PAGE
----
MHC’s Urban Teacher Pathways' first graduates

The Urban Teacher Pathways program’s first graduating class was recently featured on Western Massachusetts News.

By Xiomara Núñez '20

The first four graduates of Mount Holyoke College’s Urban Teacher Pathways program are now teaching in public schools in Holyoke, Massachusetts, with newly minted credentials.

The Urban Teacher Pathways offers educators who are already working in the region’s public schools the opportunity to earn a Master of Arts in Teaching (MAT), an initial general education license and at least one additional license in either moderate disabilities or English-language learners.

Mount Holyoke first developed the program, which was recently featured on Western Massachusetts News, to help address the teaching needs of Holyoke Public Schools.

“In 2015 I learned that Holyoke Public Schools had identified specific teacher shortages,” said Beverley Bell, director of graduate education programs within the professional and graduate education division at Mount Holyoke. “Their staff knew we had a strong master's teacher licensure program, and they had a need for additional licenses in teaching people with disabilities and those for whom English is a second language. We responded by collaborating on a program for them.”

In addition to offering the degree and licensures, the program gives each Holyoke teacher a solid foundation in working with a range of students in their general education classroom, a mentor teacher within the district and a mentor provided by the College to guide them as they learn to teach.

The benefits of the program are many-fold, thanks to veteran teachers from Holyoke Public Schools, Bell noted. “They helped to develop, teach and supervise the curriculum for English-language learners in the program,” she said.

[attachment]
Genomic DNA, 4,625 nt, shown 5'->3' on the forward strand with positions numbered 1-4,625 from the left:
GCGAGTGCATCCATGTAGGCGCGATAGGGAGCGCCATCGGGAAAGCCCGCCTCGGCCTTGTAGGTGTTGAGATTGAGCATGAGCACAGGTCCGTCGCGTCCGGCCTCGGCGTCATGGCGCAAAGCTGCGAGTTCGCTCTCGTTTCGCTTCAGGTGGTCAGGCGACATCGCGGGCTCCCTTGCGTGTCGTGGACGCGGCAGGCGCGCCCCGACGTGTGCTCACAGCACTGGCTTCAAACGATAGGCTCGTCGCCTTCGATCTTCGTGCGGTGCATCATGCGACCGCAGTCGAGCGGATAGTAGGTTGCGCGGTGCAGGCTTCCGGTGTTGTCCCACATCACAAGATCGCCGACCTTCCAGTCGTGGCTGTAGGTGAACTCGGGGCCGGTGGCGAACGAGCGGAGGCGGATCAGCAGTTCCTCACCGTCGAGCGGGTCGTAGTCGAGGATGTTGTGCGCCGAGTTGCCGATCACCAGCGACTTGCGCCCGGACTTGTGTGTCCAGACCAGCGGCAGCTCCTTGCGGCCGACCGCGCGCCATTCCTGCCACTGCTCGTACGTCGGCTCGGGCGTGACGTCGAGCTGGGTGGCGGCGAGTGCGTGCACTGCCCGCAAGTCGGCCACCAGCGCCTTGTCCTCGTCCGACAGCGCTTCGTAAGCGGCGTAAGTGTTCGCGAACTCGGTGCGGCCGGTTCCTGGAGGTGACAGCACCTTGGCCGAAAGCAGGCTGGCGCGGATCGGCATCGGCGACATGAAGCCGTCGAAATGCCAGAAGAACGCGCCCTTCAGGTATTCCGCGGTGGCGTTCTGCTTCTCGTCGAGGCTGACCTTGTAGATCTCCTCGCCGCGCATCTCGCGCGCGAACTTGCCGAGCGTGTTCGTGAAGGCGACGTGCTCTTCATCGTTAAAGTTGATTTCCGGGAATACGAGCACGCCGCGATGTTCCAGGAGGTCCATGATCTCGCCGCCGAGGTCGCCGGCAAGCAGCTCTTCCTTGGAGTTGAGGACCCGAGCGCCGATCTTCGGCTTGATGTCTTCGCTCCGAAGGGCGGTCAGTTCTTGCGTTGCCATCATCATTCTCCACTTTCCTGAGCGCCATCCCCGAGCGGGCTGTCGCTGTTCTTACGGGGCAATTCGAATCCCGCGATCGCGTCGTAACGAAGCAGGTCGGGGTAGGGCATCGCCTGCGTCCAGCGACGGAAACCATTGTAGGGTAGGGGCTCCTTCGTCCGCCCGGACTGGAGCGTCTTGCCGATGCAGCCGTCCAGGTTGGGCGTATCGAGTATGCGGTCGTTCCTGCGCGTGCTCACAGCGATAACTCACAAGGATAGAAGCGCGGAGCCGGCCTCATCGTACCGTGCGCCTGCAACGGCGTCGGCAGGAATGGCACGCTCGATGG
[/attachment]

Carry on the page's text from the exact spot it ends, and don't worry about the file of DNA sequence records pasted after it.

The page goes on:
Tiffany Espinosa, executive director of Professional and Graduate Education, noted that the program not only enriches the teachers and the classroom experiences of their students, but the combined communities of Mount Holyoke and the city of Holyoke.

“By equipping our students with the tools and support system to be successful teachers, we are also empowering them to unleash the potential of the young people they work with in Holyoke,” Espinosa said. “By working in collaboration with Holyoke Public School leaders, we are able to make a meaningful community impact, which is a core principle for us at Mount Holyoke College.”

The recent graduates are already feeling the difference in their classrooms.

“Now I have a classroom, teaching first grade,” said Stephanie Isabelle, who had been a special education paraprofessional prior to receiving her degree. “I have a wonderful paraprofessional. My kids are responding really well.”

The second cohort from Holyoke Public Schools will graduate in May, the third started classes this fall and the fourth is now being recruited. Espinosa and Bell are also exploring collaboration opportunities with other public school systems and at independent schools.

“We’re looking to support and engage emerging teachers,” Espinosa said.

Read the article and watch the video.

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